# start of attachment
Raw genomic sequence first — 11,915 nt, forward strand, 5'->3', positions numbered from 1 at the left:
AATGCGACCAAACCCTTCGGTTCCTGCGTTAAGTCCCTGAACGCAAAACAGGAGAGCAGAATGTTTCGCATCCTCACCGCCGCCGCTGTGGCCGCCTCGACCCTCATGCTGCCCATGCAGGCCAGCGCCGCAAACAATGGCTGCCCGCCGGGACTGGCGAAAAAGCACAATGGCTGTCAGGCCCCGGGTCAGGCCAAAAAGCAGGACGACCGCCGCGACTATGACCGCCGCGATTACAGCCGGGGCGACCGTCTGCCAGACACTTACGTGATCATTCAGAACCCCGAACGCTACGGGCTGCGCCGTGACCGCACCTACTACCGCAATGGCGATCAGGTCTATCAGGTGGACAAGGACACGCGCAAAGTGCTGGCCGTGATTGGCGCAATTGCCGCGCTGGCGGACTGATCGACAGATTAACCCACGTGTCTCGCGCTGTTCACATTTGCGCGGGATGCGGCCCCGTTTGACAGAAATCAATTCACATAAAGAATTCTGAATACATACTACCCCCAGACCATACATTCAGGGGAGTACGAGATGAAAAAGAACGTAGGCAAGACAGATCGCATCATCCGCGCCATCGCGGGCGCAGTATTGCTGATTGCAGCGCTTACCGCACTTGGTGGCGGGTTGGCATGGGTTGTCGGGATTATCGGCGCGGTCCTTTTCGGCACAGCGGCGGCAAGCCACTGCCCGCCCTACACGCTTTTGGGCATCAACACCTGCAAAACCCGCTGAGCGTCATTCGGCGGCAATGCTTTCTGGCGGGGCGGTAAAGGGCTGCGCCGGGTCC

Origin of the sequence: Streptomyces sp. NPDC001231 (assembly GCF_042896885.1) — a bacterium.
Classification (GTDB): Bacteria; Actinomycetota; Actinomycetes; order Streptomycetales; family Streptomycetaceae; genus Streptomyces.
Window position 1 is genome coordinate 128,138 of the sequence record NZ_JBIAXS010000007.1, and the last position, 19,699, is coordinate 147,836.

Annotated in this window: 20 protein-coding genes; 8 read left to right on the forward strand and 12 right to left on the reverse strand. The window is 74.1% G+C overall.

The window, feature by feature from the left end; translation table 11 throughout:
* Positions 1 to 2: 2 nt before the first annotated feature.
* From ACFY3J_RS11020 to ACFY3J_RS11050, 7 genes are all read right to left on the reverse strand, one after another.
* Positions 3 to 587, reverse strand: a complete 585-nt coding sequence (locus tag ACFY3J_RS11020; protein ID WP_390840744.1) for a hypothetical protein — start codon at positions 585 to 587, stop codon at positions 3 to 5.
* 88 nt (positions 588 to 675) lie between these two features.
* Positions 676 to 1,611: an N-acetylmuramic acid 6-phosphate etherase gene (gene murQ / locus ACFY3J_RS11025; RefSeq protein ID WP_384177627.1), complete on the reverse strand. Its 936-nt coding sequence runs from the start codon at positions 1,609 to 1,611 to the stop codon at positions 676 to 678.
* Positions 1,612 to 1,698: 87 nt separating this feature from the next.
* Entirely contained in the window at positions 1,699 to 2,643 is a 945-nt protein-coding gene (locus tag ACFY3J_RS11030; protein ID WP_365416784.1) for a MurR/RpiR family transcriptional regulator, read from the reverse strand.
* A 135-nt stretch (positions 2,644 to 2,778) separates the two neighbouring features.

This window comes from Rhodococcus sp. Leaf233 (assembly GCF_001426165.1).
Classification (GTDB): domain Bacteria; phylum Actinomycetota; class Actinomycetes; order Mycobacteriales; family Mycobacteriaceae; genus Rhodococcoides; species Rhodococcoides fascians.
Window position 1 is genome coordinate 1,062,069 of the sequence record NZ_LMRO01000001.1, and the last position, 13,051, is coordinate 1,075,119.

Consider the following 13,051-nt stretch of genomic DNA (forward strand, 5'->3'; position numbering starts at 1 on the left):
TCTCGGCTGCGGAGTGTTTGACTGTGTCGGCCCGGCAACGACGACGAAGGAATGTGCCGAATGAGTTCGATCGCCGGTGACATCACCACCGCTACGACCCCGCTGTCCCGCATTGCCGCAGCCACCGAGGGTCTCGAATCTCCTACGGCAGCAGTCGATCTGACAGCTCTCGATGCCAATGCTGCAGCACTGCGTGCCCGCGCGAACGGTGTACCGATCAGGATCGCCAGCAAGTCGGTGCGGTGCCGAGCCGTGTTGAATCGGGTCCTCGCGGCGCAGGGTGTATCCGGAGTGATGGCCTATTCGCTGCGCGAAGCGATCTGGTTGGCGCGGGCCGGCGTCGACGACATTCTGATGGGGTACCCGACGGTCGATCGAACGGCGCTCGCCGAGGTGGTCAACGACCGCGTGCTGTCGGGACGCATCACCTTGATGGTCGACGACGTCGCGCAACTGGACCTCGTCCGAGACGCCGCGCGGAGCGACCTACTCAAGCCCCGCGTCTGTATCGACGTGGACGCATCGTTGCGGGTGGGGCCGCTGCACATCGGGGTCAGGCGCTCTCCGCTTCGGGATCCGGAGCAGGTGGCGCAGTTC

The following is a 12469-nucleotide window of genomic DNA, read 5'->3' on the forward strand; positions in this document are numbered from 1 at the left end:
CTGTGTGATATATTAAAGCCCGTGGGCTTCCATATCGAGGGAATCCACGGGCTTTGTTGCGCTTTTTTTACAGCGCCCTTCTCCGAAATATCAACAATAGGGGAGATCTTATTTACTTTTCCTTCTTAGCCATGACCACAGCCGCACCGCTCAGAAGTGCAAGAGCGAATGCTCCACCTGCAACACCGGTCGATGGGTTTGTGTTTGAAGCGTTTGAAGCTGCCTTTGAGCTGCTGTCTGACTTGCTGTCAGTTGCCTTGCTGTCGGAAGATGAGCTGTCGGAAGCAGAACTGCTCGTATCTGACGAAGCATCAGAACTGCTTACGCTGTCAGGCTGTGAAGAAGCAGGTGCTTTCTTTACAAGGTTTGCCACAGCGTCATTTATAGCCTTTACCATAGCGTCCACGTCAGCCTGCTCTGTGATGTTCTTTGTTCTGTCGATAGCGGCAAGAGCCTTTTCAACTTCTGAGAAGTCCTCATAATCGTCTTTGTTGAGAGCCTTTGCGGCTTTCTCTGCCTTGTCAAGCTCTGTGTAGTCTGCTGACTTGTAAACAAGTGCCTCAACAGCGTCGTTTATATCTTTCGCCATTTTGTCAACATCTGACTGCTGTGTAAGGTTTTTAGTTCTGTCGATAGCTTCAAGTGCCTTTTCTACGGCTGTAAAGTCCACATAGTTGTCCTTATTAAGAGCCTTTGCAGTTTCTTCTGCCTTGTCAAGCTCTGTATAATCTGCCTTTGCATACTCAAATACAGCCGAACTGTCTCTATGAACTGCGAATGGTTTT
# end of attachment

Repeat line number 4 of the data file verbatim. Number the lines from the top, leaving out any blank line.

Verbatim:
Classification (GTDB): Bacteria; Actinomycetota; Actinomycetes; order Streptomycetales; family Streptomycetaceae; genus Streptomyces.